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In the fall of last year instead of bundling up with sweaters and sheepskin boots I was stuffing my suitcases with swimsuits, sandals, and a myriad of sunscreen. Instead of worrying about exams or essays like my peers; I was packing for a school sponsored Bahamas escape. At the time I figured it would be like any other archetypical trip, but looking back on it now I realize it was a truly unique and life changing experience.

San Salvador itself was a tiny island, measuring around only 7 miles in length with only native residents. The airport, if you could call it that, was a two room shack with a handful of benches, although I doubt they ever had a problem with housing too many passengers. The island attracted mainly research students, like us, that stayed at the research campus. This disappointed me at first; I had been daydreaming about a luxury resort, but luckily I learned to love it for what it was. We arrived, and were surrounded by tropical flora, crystal clear oceans, and pristine beaches untouched by developers. This is when I first started to appreciate the purity of the unspoiled island. We arrived at the dorms we would be staying at; a frisky lizard was waiting to greet me, and he was kind enough to have brought friends. Luckily this was the low point in the trip.

â–º  Quarter Finalist 2011 Teen Travel Writing Scholarship

The area around the dorms was gorgeous: picture perfect palm trees housing ripe coconuts, a secluded beach within arm’s reach, and the base of reggae beats from a native celebration playing in the background. I was in awe, but the true beauty of the island awaited me at the dive sites. We loaded into our trucks, packed like sardines, and drove to a sheltered beach to snorkel. I awkwardly put on my flippers and waddled backwards into the water. The first thing I noticed was the warm water that blanketed me; a huge adjustment from the frigid Atlantic I was used too. In the water, huge coral reefs housed the most beautiful animals I had ever seen. Vast schools of tiny neon colored fish swam intricately through the reefs, reminding me of excited children on a roller coaster. I dove down expecting to see more fish, but this time I was met with dozens of purple sea urchins with pointed tips; they were beautifully terrifying. I was about to turn back to shore from exhaustion, but something caught my eye. I saw a flash of silver moving at lightning speed, maneuvering the twists and turns of the reef like a pro. I hopelessly tried to follow the creature until finally it slowed down. I had been chasing a shark. Luckily, it did not seem half as interested in me as I in it, and I made a disaster free swim back to shore in what I am sure was an Olympic qualifying time.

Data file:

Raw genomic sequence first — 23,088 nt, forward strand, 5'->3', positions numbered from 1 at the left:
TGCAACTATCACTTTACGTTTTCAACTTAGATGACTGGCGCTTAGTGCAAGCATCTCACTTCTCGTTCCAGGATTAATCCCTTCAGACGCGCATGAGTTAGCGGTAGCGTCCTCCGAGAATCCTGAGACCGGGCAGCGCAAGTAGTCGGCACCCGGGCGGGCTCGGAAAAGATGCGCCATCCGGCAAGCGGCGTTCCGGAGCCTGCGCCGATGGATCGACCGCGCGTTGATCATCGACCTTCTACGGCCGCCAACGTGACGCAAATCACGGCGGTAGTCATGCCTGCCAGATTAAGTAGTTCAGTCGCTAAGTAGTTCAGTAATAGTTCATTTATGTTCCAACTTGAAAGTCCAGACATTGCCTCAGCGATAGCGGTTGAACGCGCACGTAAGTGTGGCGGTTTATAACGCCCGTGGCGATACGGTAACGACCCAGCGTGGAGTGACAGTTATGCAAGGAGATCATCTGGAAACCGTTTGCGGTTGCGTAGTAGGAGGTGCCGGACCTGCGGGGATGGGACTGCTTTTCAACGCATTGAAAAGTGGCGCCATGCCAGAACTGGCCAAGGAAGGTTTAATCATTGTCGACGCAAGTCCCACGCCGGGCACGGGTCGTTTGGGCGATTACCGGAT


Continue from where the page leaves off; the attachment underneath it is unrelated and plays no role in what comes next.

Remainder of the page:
Each day was a new glimpse into the underwater world I had never experienced and every time I caught a glimpse I was spellbound. I truly started appreciating the opportunity I had been given, taking full advantage of the wildlife and the ambience. I drank in as much as I could for the short time I was there, and when it was finally time to go I felt like my heart was breaking. I still feel a little sad when I go to the overcrowded, frigid beaches of the East coast, but I can still close my eyes and pretend that I am back in paradise reliving a trip that truly taught me to appreciate beauty.

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